Policy Recommendations to Fight COVID-19 in Pennsylvania
As Pennsylvania faces its greatest crisis in decades, it is imperative that legislators take the lead and enact substantive policy reform to help Pennsylvania families and small businesses. Here are key policy recommendations:
- Bolster our Health Care System
- Provide Flexibility to Help Workers
- Act Now to Address Fiscal Challenges
- Ensure Students can Continue to Learn
- Things Lawmakers Should Avoid
Bolster our Health Care System
To protect Pennsylvanians, lawmakers can and should act—by getting government out of the way. By reducing regulatory burdens, lawmakers can enable doctors, nurses, hospitals, and suppliers to increase the capacity to deliver quality health care.
- Enable telemedicine for all insurance types. While the state and federal government have suspended barriers to the use of telemedicine for Medicaid and Medicare, and health care providers were encouraged to use telemedicine through the waiving of fees, lawmakers can expand affordable telemedicine by passing Senate Bill 857.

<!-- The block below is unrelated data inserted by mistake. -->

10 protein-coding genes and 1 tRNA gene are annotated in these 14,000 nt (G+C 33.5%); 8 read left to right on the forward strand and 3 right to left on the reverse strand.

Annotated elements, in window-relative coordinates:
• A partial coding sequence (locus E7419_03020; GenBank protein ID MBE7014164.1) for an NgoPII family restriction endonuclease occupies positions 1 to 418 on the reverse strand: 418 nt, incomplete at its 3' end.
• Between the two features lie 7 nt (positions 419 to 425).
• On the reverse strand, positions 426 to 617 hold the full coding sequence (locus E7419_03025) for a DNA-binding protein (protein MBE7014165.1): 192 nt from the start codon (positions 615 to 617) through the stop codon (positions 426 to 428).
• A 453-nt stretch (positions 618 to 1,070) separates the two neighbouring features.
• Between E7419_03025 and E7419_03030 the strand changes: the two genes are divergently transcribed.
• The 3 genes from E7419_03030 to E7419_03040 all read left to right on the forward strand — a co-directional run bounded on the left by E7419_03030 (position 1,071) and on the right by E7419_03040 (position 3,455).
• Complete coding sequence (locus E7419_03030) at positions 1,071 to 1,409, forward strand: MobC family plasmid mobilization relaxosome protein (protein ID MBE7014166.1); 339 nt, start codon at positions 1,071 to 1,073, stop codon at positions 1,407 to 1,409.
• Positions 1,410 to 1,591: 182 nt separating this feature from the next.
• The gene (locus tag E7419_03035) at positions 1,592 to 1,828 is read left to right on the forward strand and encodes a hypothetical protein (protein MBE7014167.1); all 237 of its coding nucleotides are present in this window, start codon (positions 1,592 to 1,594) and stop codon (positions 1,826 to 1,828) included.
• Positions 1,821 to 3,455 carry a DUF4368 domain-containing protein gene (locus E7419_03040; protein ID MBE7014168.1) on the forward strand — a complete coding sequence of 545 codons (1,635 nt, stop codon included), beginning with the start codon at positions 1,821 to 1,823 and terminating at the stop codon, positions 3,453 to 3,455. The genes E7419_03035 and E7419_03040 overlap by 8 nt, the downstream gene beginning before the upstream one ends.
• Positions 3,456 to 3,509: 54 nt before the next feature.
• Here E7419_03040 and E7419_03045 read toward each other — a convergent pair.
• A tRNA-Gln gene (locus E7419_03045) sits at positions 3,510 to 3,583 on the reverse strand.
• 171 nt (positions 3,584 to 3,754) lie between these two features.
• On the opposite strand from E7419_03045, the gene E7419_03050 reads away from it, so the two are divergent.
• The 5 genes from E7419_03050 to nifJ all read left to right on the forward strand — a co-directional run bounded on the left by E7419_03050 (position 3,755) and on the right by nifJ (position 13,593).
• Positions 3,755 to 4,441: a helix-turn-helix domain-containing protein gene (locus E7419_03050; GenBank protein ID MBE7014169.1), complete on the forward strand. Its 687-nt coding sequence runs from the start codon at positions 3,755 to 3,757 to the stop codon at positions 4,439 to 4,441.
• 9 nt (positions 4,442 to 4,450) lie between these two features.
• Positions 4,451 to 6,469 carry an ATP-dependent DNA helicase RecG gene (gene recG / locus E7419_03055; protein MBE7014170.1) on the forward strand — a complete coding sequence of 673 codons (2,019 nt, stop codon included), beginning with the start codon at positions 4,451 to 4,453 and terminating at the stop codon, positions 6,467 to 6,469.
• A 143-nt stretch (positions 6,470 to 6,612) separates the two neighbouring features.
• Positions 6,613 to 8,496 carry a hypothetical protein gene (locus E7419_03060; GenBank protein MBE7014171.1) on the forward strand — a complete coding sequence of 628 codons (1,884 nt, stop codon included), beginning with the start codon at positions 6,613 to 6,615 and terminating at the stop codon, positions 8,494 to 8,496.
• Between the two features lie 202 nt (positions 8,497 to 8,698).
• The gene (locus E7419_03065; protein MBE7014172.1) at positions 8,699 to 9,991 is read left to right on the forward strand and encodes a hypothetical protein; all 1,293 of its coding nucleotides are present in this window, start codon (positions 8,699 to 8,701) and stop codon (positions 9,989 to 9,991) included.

- Allow medical professionals licensed in other states to practice in Pennsylvania. Extending medical licensing across state lines will help ensure our health systems can quickly adapt as need grows.
- Advance further regulatory changes to expand the scope of practice for medical professionals. This includes relaxing limits on practice for nurse practitioners by passing Senate Bill 25/House Bill 100. Releasing nurse practitioners from bureaucratic obstacles will enable qualified professionals to provide more care to more people.